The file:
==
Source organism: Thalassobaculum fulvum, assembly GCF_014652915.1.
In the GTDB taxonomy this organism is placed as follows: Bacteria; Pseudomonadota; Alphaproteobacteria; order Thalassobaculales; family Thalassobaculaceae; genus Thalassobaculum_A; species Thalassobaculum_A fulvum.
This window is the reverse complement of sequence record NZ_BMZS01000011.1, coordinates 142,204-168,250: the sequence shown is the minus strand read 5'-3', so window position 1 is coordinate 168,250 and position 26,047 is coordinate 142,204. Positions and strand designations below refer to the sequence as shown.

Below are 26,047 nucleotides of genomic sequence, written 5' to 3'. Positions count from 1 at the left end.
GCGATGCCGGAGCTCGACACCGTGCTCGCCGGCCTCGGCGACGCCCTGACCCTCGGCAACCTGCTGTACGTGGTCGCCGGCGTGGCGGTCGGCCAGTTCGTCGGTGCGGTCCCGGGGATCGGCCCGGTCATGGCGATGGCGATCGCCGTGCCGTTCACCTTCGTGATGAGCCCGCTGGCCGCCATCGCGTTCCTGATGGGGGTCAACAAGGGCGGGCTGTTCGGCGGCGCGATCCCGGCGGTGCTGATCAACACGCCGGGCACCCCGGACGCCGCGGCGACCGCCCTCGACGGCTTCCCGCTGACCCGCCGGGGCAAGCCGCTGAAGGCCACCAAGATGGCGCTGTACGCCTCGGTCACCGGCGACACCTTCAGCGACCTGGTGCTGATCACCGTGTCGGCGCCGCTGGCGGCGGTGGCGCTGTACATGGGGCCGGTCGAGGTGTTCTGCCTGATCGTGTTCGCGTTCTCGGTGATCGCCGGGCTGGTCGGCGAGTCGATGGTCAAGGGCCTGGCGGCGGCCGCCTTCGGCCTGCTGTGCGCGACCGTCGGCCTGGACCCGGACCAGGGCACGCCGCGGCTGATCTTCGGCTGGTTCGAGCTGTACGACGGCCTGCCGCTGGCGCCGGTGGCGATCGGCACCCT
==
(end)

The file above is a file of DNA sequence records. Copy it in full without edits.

Source organism: Thalassobaculum fulvum, assembly GCF_014652915.1.
In the GTDB taxonomy this organism is placed as follows: Bacteria; Pseudomonadota; Alphaproteobacteria; order Thalassobaculales; family Thalassobaculaceae; genus Thalassobaculum_A; species Thalassobaculum_A fulvum.
This window is the reverse complement of sequence record NZ_BMZS01000011.1, coordinates 142,204-168,250: the sequence shown is the minus strand read 5'-3', so window position 1 is coordinate 168,250 and position 26,047 is coordinate 142,204. Positions and strand designations below refer to the sequence as shown.

Below are 26,047 nucleotides of genomic sequence, written 5' to 3'. Positions count from 1 at the left end.
GCGATGCCGGAGCTCGACACCGTGCTCGCCGGCCTCGGCGACGCCCTGACCCTCGGCAACCTGCTGTACGTGGTCGCCGGCGTGGCGGTCGGCCAGTTCGTCGGTGCGGTCCCGGGGATCGGCCCGGTCATGGCGATGGCGATCGCCGTGCCGTTCACCTTCGTGATGAGCCCGCTGGCCGCCATCGCGTTCCTGATGGGGGTCAACAAGGGCGGGCTGTTCGGCGGCGCGATCCCGGCGGTGCTGATCAACACGCCGGGCACCCCGGACGCCGCGGCGACCGCCCTCGACGGCTTCCCGCTGACCCGCCGGGGCAAGCCGCTGAAGGCCACCAAGATGGCGCTGTACGCCTCGGTCACCGGCGACACCTTCAGCGACCTGGTGCTGATCACCGTGTCGGCGCCGCTGGCGGCGGTGGCGCTGTACATGGGGCCGGTCGAGGTGTTCTGCCTGATCGTGTTCGCGTTCTCGGTGATCGCCGGGCTGGTCGGCGAGTCGATGGTCAAGGGCCTGGCGGCGGCCGCCTTCGGCCTGCTGTGCGCGACCGTCGGCCTGGACCCGGACCAGGGCACGCCGCGGCTGATCTTCGGCTGGTTCGAGCTGTACGACGGCCTGCCGCTGGCGCCGGTGGCGATCGGCACCCT